Rhizobacteria from Brazilian semiarid biome as growth promoters of soybean (Glycine max L.) under low water availability

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2022-01-01

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Caatinga is the predominant biome in the Brazilian semiarid region. Its vegetation is composed by plants and microorganisms with high tolerance to drought. Microorganisms associated with plants in this biome can develop mechanisms to protect cells from water stress and desiccation. The aim of this study was to identify plant growth-promoting rhizobacteria associated with the drought-tolerant legume Mimosa artemisiana and to examine their effect on the growth of soybean (Glycine max L.) under drought condition (irrigation with 30% of field capacity). Rhizospheric soil was collected along the Caatinga (In the States of Bahia and Pernambuco) at 4 collection points, totaling sixty subsamples. Xerotolerant bacteria with plant growth-promotion characteristics were isolated in a selective culture medium for diazotrophic bacteria. Two strains of the genera Bacillus and one Paenibacillus were promising in in vitro and in vivo tests. Both were able to grow in a medium with low water availability (0.919 Aw) and could produce exopolysaccharides and indole acetic acid (up to 130 µg mL−1). In addition, they produced 1-aminocyclopropane-1-carboxylate (ACC) deaminase and formed biofilms under drought conditions. The inoculation with the isolated strains in the seedling root system mitigated the adverse effects of drought, increasing roots and shoots dry weights of soybean seedlings compared with non-inoculated.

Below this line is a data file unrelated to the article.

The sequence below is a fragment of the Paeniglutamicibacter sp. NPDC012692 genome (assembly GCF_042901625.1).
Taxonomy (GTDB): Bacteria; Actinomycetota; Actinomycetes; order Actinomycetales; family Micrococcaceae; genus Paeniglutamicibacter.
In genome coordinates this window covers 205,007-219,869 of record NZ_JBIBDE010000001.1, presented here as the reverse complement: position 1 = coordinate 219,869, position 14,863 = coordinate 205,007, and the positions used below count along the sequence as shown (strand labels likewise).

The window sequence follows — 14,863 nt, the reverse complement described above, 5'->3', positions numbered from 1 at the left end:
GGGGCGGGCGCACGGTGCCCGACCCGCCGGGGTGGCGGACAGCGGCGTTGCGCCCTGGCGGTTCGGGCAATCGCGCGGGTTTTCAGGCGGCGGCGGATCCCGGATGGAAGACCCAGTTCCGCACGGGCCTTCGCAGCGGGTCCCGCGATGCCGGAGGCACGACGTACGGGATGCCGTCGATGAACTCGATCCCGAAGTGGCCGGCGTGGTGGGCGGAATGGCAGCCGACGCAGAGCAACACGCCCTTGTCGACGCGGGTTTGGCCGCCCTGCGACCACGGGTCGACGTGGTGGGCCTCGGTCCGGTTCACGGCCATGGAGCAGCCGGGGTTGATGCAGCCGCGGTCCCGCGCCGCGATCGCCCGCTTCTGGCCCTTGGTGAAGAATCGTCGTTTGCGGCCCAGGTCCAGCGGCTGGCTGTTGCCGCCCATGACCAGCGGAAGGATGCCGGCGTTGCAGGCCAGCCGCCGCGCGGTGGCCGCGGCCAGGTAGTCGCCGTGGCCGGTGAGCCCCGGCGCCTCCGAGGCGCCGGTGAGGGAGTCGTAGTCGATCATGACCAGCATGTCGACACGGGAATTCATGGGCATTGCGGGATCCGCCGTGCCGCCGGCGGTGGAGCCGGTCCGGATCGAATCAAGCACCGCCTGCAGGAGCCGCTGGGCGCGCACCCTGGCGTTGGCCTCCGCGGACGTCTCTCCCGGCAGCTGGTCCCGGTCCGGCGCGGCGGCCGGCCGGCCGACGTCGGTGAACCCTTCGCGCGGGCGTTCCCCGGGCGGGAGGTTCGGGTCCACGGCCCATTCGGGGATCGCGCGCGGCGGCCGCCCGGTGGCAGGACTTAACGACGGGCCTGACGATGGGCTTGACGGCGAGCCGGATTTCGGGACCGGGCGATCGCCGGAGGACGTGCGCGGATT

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Brazilian Journal of Microbiology.

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